Proof of Transparency
Aside from solving the double spending problem, the Bitcoin block-chain also gives anyone the ability to provide valuable proof of transparency. Proof of transparency can be created by providing insight into asset inputs and outputs (income and expenditures) of a party, which can be used to validate that it’s asset balance sheet is correct. That party can also be requested to account for any of their asset inputs and especially outputs.
By providing proof of transparency a party increases it’s accountability and thus it’s reputation of doing honest business. It can be used to show that for example no fraud or fractional reserve banking is taking place. A random example of an organization providing bitcoin proof of transparency can be found here.
Because the Bitcoin block-chain is itself a public ledger, providing proof of transparency is very easy. Although the SAFE network appears to solve the double spending problem very elegantly, it is not a public ledger and is thus not natively capable of facilitating the provision of proof of transparency. Since the ability to provide proof of transparency can have real value, the purpose of this thread is to explore how this ability might be realized on top of the SAFE network using a distributed application.
In the introduction we established that in order to provide a proof of transparency, a public ledger is required. For this discussion, let’s define a public ledger as a chronologically ordered list of inputs and outputs of assets which is validated by asymmetric cryptography. The SAFE network natively provides this cryptographic validity, as well as a base data structure for transferable digital assets called StructuredData.
The data structure StructuredData can also be used to create the public ledger that we require. Three properties of StructuredData are especially relevant here:
- The address (unique ID in SAFE) of a StructuredData object can be chosen freely
- A StructuredData object can contain or point to any data
- A StructuredData object can have one or more owners
Given these properties, we can use StructuredData objects as nodes to create a (doubly) linked list. You can think of a node as a block in a block-chain. Forward references can be established by setting a rule that the address of node n+1 is defined by the hash of node n. Since addresses are unique and creating a StructuredData object is an atomic action, we don’t have to worry about the double spending problem. Appending a node to the linked list thus operates on a first come, first serve basis. A backward reference can be included in the data field. This way, when given any random node in the linked list, all other nodes in the list can be retrieved from the SAFE network independently.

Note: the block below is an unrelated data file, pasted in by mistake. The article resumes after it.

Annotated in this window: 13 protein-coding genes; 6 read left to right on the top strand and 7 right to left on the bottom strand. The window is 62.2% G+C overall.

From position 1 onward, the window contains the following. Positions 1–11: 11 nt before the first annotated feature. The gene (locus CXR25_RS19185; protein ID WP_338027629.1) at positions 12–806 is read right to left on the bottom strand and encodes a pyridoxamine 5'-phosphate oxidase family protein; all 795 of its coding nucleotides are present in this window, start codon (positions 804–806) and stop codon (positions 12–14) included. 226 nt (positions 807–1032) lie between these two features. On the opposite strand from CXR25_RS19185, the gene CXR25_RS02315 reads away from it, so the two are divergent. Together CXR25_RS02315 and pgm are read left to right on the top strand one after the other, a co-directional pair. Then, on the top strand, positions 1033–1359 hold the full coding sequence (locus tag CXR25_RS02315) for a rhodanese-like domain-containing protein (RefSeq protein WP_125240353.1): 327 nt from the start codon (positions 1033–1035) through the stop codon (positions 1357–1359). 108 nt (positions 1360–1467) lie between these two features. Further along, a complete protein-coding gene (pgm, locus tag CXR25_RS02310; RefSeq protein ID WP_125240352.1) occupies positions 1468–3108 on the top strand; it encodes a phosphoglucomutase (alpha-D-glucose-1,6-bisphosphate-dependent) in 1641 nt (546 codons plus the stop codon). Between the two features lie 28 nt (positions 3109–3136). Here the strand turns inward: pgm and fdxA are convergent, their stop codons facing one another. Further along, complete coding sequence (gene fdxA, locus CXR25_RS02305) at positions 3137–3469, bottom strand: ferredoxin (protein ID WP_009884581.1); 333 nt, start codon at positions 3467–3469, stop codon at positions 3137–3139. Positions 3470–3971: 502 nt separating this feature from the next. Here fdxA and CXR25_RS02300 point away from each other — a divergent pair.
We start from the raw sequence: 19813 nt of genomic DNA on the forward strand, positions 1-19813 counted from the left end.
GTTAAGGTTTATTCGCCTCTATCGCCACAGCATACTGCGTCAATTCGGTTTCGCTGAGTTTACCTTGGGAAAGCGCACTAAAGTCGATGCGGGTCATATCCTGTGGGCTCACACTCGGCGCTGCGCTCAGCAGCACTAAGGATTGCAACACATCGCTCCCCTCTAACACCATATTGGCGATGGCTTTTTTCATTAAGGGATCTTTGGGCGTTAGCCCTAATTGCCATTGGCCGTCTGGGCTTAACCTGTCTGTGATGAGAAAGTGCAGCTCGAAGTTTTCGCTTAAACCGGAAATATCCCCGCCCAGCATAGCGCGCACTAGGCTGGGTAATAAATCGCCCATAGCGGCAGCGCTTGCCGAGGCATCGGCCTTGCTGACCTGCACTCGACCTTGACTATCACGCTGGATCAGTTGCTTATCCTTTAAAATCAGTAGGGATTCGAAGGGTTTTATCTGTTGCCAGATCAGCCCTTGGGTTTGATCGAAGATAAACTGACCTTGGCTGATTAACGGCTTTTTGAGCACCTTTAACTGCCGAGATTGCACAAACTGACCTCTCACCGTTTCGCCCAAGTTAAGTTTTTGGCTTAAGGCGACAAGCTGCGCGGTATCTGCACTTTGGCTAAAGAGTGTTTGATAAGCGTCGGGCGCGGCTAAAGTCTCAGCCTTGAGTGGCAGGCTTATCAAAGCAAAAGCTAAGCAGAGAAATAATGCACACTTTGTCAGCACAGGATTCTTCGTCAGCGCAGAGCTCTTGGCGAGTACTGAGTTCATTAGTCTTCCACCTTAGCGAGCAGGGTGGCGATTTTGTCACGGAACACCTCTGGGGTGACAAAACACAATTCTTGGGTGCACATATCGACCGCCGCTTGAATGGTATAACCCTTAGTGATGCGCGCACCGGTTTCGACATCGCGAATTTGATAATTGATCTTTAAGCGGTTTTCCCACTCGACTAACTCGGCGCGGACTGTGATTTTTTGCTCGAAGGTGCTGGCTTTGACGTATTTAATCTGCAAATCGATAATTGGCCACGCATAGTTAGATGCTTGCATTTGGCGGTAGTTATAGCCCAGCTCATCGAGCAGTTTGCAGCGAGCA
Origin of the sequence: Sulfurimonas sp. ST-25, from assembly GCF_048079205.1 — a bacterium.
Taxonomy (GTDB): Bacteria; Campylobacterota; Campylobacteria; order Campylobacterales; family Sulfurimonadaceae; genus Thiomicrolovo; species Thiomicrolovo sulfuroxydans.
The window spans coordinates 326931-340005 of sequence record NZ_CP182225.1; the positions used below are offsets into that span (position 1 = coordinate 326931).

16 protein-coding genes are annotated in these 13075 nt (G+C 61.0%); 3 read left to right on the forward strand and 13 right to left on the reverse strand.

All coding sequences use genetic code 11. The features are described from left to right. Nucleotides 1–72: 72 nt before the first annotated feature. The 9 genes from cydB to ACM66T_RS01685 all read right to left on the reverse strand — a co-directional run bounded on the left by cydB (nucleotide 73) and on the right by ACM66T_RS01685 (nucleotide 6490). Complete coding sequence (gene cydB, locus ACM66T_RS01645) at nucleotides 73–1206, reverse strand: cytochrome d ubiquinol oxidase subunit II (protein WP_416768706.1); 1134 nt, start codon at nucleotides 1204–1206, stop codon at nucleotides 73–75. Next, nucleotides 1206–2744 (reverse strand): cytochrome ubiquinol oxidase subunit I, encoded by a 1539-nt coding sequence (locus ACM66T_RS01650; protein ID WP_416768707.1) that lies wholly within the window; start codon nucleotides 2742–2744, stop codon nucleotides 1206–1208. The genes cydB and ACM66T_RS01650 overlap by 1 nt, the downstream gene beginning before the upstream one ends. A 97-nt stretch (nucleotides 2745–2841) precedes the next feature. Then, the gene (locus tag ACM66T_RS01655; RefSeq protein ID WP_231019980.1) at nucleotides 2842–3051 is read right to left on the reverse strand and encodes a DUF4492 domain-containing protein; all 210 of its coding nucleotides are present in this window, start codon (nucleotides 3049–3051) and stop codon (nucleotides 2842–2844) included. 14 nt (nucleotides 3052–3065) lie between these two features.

To prevent anyone breaking the linked list by later modifying the data of a node (which would change the hash) another rule should be that a node is only valid if it’s immutable. Immutability of a StructuredData object can be achieved by setting the owner field to an non-existing owner (a value that isn’t a public key with a private key counterpart). If a node with a real owner is appended to the linked list, this node is mutable, considered invalid and consequently bypassed by continuing the list using the hash of the hash of the last valid node. If an invalid node is also found under that address, then it continues with the hash of the hash of the hash of the last valid node, and so on. Since the cost of uploading a StructuredData object is equal to the cost of uploading 1 MB, spamming a ledger is inherently cost-ineffective.
Proof of Transaction
Now that we have established how a distributed (doubly) linked list can work on SAFE, we can use this linked list to create a public ledger. All that is required is that participants put proof of their transaction(s) in the data fields of the nodes that they append to the linked list.